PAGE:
The Roots Canal (guest blog): Curtis Eller's American CircusCurtis Eller's American Circus -- Taking Up Serpents Again
I've always had a weakness for oddball banjo music. But I still don't know quite what to make of this guy. He's got a haunting syncopated style. He calls himself "New York City's angriest yodelling banjo player," but I'm not sure that description quite fits. This song, in particular, doesn't sound angry as much as mournful.
The banjo is a superficial instrument. It makes happy music, all sheen and brightness without the resonance or nuance of more complex instruments. But there's also something sad about a banjo. A minor key, like this song, brings out the underlying melancholy. My friend Jennifer Kelly wrote that "there's an intensity, a focus, a concentrated vision that permeates all the cuts on this odd, very compelling album."
Banjo players have always been a little weird. You know, like they just don't fit in. There was a time when banjo players were considered outlaws. Sort of like the original gangsta rappers. Dangerous.
Of course, that was a long time ago. A long time ago.
[Taking Up Serpents Again]
Kleptones & Patsy & offers you can't refuse
The Kleptones -- Down on Bennies
Patsy Cline -- You Made Me Love You (I Didn't Want To Do It)
The Kleptones have released another mashup album--it doesn't impress me as much as From Detroit to J.A., but it's got some tracks I like a lot (like "10:25 Sixteen Sisters," once it starts, and "21:00 Uptight Jet"). And then there's this one, which takes the vocal from "Bennie and the Jets" and puts it over some grinding distorted guitar (at least some of it from The Stooges' "Down on the Street"), making Elton sound like the don of the gay mafia that Will and Grace apparently says he is.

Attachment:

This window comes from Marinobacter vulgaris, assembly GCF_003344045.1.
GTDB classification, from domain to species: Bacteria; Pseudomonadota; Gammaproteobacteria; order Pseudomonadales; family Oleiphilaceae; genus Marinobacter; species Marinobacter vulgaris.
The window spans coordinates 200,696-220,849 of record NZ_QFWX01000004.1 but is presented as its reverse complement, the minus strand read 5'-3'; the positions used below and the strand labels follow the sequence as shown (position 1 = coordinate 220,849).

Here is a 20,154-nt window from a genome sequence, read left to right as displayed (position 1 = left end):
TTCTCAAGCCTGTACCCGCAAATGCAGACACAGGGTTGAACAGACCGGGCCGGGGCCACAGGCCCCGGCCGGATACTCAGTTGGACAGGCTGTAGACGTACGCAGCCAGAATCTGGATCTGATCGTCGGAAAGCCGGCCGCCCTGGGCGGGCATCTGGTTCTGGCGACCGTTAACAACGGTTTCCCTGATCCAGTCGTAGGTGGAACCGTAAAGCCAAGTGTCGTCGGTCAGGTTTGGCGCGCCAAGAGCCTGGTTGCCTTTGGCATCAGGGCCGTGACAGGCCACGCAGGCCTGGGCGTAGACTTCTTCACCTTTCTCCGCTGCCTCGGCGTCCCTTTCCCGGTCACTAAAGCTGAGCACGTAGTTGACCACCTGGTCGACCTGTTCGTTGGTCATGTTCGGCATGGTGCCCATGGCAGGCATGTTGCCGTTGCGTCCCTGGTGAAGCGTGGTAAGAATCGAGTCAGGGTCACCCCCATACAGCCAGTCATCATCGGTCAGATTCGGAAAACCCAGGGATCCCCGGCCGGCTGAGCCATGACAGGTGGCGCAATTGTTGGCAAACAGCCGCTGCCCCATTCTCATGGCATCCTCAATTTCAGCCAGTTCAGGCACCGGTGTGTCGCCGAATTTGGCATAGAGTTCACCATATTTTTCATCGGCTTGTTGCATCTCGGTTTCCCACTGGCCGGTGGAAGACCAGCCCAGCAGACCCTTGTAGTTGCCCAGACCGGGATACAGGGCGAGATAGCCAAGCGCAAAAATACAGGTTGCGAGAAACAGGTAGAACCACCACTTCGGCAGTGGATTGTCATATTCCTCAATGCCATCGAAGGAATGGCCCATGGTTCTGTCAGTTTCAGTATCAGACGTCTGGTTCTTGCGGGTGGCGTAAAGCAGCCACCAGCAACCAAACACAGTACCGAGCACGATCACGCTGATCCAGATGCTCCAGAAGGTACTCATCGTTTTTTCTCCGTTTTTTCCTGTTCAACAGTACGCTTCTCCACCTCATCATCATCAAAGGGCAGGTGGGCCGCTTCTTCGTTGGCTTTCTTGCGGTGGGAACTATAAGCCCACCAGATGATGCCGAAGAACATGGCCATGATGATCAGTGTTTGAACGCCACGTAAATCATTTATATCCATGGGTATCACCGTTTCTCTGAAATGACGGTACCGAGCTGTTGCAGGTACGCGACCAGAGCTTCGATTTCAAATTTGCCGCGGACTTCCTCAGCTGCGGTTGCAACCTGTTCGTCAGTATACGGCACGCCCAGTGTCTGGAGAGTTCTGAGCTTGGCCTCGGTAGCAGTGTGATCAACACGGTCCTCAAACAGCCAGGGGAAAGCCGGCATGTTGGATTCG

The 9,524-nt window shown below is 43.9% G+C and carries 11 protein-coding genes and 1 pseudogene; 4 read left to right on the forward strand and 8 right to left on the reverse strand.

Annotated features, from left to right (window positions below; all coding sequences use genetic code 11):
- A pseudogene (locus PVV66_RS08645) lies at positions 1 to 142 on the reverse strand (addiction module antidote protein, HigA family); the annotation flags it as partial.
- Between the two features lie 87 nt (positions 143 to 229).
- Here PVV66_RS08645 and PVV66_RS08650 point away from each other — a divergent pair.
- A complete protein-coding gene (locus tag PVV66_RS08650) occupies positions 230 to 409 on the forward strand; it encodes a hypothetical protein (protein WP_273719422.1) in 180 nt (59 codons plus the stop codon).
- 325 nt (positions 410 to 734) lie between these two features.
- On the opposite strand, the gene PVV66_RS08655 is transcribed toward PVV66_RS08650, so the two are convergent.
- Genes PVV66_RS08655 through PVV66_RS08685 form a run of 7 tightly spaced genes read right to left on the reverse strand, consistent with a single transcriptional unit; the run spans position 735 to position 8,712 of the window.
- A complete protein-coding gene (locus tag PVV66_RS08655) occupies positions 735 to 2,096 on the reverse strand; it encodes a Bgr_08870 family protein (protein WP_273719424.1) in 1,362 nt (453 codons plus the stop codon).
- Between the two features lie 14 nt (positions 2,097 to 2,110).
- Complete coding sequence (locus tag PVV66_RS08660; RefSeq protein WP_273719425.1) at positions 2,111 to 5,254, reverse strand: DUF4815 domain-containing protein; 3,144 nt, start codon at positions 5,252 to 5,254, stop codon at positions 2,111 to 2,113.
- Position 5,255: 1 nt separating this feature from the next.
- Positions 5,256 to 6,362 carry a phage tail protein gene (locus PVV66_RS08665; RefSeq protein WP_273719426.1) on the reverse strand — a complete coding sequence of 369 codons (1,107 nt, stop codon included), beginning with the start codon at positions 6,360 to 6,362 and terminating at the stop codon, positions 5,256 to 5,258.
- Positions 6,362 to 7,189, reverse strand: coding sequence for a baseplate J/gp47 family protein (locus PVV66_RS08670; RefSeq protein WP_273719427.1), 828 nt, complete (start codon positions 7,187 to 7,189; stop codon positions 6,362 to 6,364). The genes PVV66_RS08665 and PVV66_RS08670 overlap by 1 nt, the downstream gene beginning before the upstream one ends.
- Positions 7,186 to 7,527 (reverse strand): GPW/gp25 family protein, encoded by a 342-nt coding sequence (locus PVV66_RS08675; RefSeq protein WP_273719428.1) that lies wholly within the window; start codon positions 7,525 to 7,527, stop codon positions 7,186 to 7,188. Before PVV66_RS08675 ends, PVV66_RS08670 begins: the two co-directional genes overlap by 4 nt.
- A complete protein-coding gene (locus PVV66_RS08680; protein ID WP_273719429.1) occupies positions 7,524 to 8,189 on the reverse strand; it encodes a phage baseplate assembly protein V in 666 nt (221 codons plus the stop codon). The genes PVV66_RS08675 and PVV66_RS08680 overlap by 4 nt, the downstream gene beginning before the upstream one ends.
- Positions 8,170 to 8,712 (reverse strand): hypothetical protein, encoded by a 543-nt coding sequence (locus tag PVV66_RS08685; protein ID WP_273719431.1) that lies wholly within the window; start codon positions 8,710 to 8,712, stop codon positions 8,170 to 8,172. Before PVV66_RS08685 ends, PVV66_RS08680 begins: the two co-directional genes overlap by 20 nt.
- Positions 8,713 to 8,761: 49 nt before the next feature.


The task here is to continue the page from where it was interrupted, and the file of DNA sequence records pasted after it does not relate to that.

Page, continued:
The rest of the mashups remind me of the notes of a brilliant professor: an elliptical mention inside a matchbook, an uncited half-erased quotation, a mathematical proof ranging from one side of a sandwich wrapper to the other, carried over to the back of a FedEx envelope. I wonder how they'd do with a bit more focus. (Exhibit A: the "Superstition"/"Sledgehammer" tease is, well, a tease. It works beautifully, what little there is of it; it deserves a full track.) But it manages to make Phil Collins sound interesting, which is no mean feat.
Patsy doesn't need an introduction, does she? An amazing voice, a staple of music collections.
[The Kleptones -- 24 Hours]
[Patsy Cline -- True Love: A Standards Collection]
The Roots Canal (guest blog): Brazilian soul foodKenia — Sina
Manhattan Transfer — Soul Food to Go
I have a confession to make. I listened to these records separately for years before I made the connection that they were the same song. How lame is that?